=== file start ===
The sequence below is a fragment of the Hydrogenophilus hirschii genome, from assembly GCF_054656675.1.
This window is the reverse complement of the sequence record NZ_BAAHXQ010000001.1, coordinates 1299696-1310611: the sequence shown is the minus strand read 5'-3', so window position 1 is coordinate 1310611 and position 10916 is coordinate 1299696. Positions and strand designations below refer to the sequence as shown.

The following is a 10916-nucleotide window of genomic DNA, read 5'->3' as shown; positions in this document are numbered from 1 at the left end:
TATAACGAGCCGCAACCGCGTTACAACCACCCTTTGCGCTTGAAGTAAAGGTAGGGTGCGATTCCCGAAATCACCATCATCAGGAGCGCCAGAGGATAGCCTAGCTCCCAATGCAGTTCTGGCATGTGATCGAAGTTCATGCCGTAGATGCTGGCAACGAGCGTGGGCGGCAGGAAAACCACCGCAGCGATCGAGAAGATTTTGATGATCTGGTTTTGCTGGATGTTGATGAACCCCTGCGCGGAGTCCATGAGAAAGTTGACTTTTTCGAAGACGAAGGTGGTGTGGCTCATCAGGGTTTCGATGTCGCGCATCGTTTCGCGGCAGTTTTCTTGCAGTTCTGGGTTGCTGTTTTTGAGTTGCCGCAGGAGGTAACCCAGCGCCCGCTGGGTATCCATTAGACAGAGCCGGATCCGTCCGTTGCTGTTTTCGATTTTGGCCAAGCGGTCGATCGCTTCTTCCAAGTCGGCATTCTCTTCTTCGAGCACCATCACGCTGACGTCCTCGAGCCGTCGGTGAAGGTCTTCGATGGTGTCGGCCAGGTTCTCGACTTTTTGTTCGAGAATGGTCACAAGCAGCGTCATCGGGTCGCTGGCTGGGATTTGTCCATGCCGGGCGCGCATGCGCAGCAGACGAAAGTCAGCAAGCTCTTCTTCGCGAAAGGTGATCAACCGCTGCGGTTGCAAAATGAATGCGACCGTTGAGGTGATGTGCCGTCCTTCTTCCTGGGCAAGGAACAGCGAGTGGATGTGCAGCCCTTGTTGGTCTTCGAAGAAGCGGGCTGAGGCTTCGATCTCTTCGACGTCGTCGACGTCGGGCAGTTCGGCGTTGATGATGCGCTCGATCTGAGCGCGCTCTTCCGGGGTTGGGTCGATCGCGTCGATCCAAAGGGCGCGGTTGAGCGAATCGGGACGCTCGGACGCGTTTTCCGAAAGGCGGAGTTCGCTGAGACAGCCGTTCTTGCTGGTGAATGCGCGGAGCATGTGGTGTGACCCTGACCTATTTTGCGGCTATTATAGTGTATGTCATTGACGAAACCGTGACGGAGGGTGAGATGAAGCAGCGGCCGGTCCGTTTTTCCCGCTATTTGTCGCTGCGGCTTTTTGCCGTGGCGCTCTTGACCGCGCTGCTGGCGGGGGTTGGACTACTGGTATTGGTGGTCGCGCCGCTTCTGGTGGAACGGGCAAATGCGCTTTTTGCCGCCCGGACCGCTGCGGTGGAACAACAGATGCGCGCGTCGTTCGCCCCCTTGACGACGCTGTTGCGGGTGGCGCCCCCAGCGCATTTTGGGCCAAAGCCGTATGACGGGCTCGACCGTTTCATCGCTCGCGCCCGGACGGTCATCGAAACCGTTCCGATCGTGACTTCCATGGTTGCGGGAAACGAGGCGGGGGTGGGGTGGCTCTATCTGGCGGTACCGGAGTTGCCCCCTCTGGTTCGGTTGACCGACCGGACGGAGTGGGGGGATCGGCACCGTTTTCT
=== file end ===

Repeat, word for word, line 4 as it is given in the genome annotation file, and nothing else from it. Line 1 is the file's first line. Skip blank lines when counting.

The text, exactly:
TATAACGAGCCGCAACCGCGTTACAACCACCCTTTGCGCTTGAAGTAAAGGTAGGGTGCGATTCCCGAAATCACCATCATCAGGAGCGCCAGAGGATAGCCTAGCTCCCAATGCAGTTCTGGCATGTGATCGAAGTTCATGCCGTAGATGCTGGCAACGAGCGTGGGCGGCAGGAAAACCACCGCAGCGATCGAGAAGATTTTGATGATCTGGTTTTGCTGGATGTTGATGAACCCCTGCGCGGAGTCCATGAGAAAGTTGACTTTTTCGAAGACGAAGGTGGTGTGGCTCATCAGGGTTTCGATGTCGCGCATCGTTTCGCGGCAGTTTTCTTGCAGTTCTGGGTTGCTGTTTTTGAGTTGCCGCAGGAGGTAACCCAGCGCCCGCTGGGTATCCATTAGACAGAGCCGGATCCGTCCGTTGCTGTTTTCGATTTTGGCCAAGCGGTCGATCGCTTCTTCCAAGTCGGCATTCTCTTCTTCGAGCACCATCACGCTGACGTCCTCGAGCCGTCGGTGAAGGTCTTCGATGGTGTCGGCCAGGTTCTCGACTTTTTGTTCGAGAATGGTCACAAGCAGCGTCATCGGGTCGCTGGCTGGGATTTGTCCATGCCGGGCGCGCATGCGCAGCAGACGAAAGTCAGCAAGCTCTTCTTCGCGAAAGGTGATCAACCGCTGCGGTTGCAAAATGAATGCGACCGTTGAGGTGATGTGCCGTCCTTCTTCCTGGGCAAGGAACAGCGAGTGGATGTGCAGCCCTTGTTGGTCTTCGAAGAAGCGGGCTGAGGCTTCGATCTCTTCGACGTCGTCGACGTCGGGCAGTTCGGCGTTGATGATGCGCTCGATCTGAGCGCGCTCTTCCGGGGTTGGGTCGATCGCGTCGATCCAAAGGGCGCGGTTGAGCGAATCGGGACGCTCGGACGCGTTTTCCGAAAGGCGGAGTTCGCTGAGACAGCCGTTCTTGCTGGTGAATGCGCGGAGCATGTGGTGTGACCCTGACCTATTTTGCGGCTATTATAGTGTATGTCATTGACGAAACCGTGACGGAGGGTGAGATGAAGCAGCGGCCGGTCCGTTTTTCCCGCTATTTGTCGCTGCGGCTTTTTGCCGTGGCGCTCTTGACCGCGCTGCTGGCGGGGGTTGGACTACTGGTATTGGTGGTCGCGCCGCTTCTGGTGGAACGGGCAAATGCGCTTTTTGCCGCCCGGACCGCTGCGGTGGAACAACAGATGCGCGCGTCGTTCGCCCCCTTGACGACGCTGTTGCGGGTGGCGCCCCCAGCGCATTTTGGGCCAAAGCCGTATGACGGGCTCGACCGTTTCATCGCTCGCGCCCGGACGGTCATCGAAACCGTTCCGATCGTGACTTCCATGGTTGCGGGAAACGAGGCGGGGGTGGGGTGGCTCTATCTGGCGGTACCGGAGTTGCCCCCTCTGGTTCGGTTGACCGACCGGACGGAGTGGGGGGATCGGCACCGTTTTCT